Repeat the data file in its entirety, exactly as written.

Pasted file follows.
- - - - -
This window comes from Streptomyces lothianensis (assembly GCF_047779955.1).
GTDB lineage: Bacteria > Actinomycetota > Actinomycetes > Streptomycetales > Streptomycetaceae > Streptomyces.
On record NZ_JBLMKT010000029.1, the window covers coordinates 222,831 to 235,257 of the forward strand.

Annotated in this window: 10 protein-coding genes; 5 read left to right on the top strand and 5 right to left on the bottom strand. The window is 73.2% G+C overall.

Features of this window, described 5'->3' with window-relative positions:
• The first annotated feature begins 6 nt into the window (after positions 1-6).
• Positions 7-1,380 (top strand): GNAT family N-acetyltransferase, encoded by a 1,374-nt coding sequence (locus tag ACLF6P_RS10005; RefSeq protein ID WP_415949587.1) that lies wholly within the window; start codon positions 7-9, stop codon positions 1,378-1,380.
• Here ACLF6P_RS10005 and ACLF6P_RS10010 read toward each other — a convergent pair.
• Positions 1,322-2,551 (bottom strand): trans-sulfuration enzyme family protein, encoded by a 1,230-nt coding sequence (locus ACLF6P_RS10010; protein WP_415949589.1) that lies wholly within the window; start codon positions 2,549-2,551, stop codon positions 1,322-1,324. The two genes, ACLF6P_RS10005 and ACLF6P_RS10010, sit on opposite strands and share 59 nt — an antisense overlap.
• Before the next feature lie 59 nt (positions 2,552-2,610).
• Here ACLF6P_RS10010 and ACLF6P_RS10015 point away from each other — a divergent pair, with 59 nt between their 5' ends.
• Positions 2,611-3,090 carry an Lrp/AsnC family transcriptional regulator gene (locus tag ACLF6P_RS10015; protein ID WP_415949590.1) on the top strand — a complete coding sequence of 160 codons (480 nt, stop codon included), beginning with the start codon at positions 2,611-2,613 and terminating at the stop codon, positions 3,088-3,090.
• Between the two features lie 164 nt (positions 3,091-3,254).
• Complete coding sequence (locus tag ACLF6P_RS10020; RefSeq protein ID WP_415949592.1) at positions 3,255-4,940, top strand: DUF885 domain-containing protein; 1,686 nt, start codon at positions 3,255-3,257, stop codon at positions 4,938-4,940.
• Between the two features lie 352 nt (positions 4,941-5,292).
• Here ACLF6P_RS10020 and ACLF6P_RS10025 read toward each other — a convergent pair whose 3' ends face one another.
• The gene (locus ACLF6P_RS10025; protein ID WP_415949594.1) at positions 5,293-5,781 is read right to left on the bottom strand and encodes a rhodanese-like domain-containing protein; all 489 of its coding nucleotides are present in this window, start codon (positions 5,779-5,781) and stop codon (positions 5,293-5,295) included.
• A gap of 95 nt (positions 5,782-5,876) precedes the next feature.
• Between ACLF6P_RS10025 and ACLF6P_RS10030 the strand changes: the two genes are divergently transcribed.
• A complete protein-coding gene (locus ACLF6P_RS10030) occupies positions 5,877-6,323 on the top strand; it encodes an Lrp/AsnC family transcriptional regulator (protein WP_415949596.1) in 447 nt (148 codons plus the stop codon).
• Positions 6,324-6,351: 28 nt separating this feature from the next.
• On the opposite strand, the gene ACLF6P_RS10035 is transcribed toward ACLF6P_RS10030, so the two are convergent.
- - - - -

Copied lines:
This window comes from Streptomyces lothianensis (assembly GCF_047779955.1).
GTDB lineage: Bacteria > Actinomycetota > Actinomycetes > Streptomycetales > Streptomycetaceae > Streptomyces.
On record NZ_JBLMKT010000029.1, the window covers coordinates 222,831 to 235,257 of the forward strand.

Annotated in this window: 10 protein-coding genes; 5 read left to right on the top strand and 5 right to left on the bottom strand. The window is 73.2% G+C overall.

Features of this window, described 5'->3' with window-relative positions:
• The first annotated feature begins 6 nt into the window (after positions 1-6).
• Positions 7-1,380 (top strand): GNAT family N-acetyltransferase, encoded by a 1,374-nt coding sequence (locus tag ACLF6P_RS10005; RefSeq protein ID WP_415949587.1) that lies wholly within the window; start codon positions 7-9, stop codon positions 1,378-1,380.
• Here ACLF6P_RS10005 and ACLF6P_RS10010 read toward each other — a convergent pair.
• Positions 1,322-2,551 (bottom strand): trans-sulfuration enzyme family protein, encoded by a 1,230-nt coding sequence (locus ACLF6P_RS10010; protein WP_415949589.1) that lies wholly within the window; start codon positions 2,549-2,551, stop codon positions 1,322-1,324. The two genes, ACLF6P_RS10005 and ACLF6P_RS10010, sit on opposite strands and share 59 nt — an antisense overlap.
• Before the next feature lie 59 nt (positions 2,552-2,610).
• Here ACLF6P_RS10010 and ACLF6P_RS10015 point away from each other — a divergent pair, with 59 nt between their 5' ends.
• Positions 2,611-3,090 carry an Lrp/AsnC family transcriptional regulator gene (locus tag ACLF6P_RS10015; protein ID WP_415949590.1) on the top strand — a complete coding sequence of 160 codons (480 nt, stop codon included), beginning with the start codon at positions 2,611-2,613 and terminating at the stop codon, positions 3,088-3,090.
• Between the two features lie 164 nt (positions 3,091-3,254).
• Complete coding sequence (locus tag ACLF6P_RS10020; RefSeq protein ID WP_415949592.1) at positions 3,255-4,940, top strand: DUF885 domain-containing protein; 1,686 nt, start codon at positions 3,255-3,257, stop codon at positions 4,938-4,940.
• Between the two features lie 352 nt (positions 4,941-5,292).
• Here ACLF6P_RS10020 and ACLF6P_RS10025 read toward each other — a convergent pair whose 3' ends face one another.
• The gene (locus ACLF6P_RS10025; protein ID WP_415949594.1) at positions 5,293-5,781 is read right to left on the bottom strand and encodes a rhodanese-like domain-containing protein; all 489 of its coding nucleotides are present in this window, start codon (positions 5,779-5,781) and stop codon (positions 5,293-5,295) included.
• A gap of 95 nt (positions 5,782-5,876) precedes the next feature.
• Between ACLF6P_RS10025 and ACLF6P_RS10030 the strand changes: the two genes are divergently transcribed.
• A complete protein-coding gene (locus ACLF6P_RS10030) occupies positions 5,877-6,323 on the top strand; it encodes an Lrp/AsnC family transcriptional regulator (protein WP_415949596.1) in 447 nt (148 codons plus the stop codon).
• Positions 6,324-6,351: 28 nt separating this feature from the next.
• On the opposite strand, the gene ACLF6P_RS10035 is transcribed toward ACLF6P_RS10030, so the two are convergent.